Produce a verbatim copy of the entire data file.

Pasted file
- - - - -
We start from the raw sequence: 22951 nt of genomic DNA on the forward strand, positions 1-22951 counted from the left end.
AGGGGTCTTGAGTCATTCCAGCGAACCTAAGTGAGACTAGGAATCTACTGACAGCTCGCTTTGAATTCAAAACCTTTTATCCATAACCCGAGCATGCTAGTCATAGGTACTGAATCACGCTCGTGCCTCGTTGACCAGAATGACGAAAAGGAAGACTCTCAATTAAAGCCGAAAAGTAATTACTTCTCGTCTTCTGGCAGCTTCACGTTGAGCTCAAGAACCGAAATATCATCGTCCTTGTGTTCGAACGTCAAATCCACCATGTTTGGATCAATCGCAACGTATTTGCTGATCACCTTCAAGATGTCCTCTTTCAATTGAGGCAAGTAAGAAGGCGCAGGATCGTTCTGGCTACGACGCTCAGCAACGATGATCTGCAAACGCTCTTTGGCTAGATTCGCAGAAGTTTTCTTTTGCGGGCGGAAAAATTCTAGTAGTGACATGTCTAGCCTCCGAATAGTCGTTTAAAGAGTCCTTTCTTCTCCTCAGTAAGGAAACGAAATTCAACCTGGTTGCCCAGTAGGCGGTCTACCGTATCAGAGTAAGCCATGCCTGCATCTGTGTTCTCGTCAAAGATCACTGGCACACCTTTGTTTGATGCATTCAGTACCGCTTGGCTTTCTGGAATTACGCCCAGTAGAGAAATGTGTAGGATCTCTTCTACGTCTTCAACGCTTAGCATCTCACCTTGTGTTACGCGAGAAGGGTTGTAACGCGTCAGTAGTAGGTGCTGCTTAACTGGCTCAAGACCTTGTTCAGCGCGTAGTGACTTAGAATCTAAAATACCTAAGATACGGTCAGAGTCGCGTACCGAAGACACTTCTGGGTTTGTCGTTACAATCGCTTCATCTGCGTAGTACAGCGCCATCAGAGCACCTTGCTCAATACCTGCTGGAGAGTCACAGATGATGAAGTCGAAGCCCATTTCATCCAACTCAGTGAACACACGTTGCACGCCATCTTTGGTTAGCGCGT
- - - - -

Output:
We start from the raw sequence: 22951 nt of genomic DNA on the forward strand, positions 1-22951 counted from the left end.
AGGGGTCTTGAGTCATTCCAGCGAACCTAAGTGAGACTAGGAATCTACTGACAGCTCGCTTTGAATTCAAAACCTTTTATCCATAACCCGAGCATGCTAGTCATAGGTACTGAATCACGCTCGTGCCTCGTTGACCAGAATGACGAAAAGGAAGACTCTCAATTAAAGCCGAAAAGTAATTACTTCTCGTCTTCTGGCAGCTTCACGTTGAGCTCAAGAACCGAAATATCATCGTCCTTGTGTTCGAACGTCAAATCCACCATGTTTGGATCAATCGCAACGTATTTGCTGATCACCTTCAAGATGTCCTCTTTCAATTGAGGCAAGTAAGAAGGCGCAGGATCGTTCTGGCTACGACGCTCAGCAACGATGATCTGCAAACGCTCTTTGGCTAGATTCGCAGAAGTTTTCTTTTGCGGGCGGAAAAATTCTAGTAGTGACATGTCTAGCCTCCGAATAGTCGTTTAAAGAGTCCTTTCTTCTCCTCAGTAAGGAAACGAAATTCAACCTGGTTGCCCAGTAGGCGGTCTACCGTATCAGAGTAAGCCATGCCTGCATCTGTGTTCTCGTCAAAGATCACTGGCACACCTTTGTTTGATGCATTCAGTACCGCTTGGCTTTCTGGAATTACGCCCAGTAGAGAAATGTGTAGGATCTCTTCTACGTCTTCAACGCTTAGCATCTCACCTTGTGTTACGCGAGAAGGGTTGTAACGCGTCAGTAGTAGGTGCTGCTTAACTGGCTCAAGACCTTGTTCAGCGCGTAGTGACTTAGAATCTAAAATACCTAAGATACGGTCAGAGTCGCGTACCGAAGACACTTCTGGGTTTGTCGTTACAATCGCTTCATCTGCGTAGTACAGCGCCATCAGAGCACCTTGCTCAATACCTGCTGGAGAGTCACAGATGATGAAGTCGAAGCCCATTTCATCCAACTCAGTGAACACACGTTGCACGCCATCTTTGGTTAGCGCGT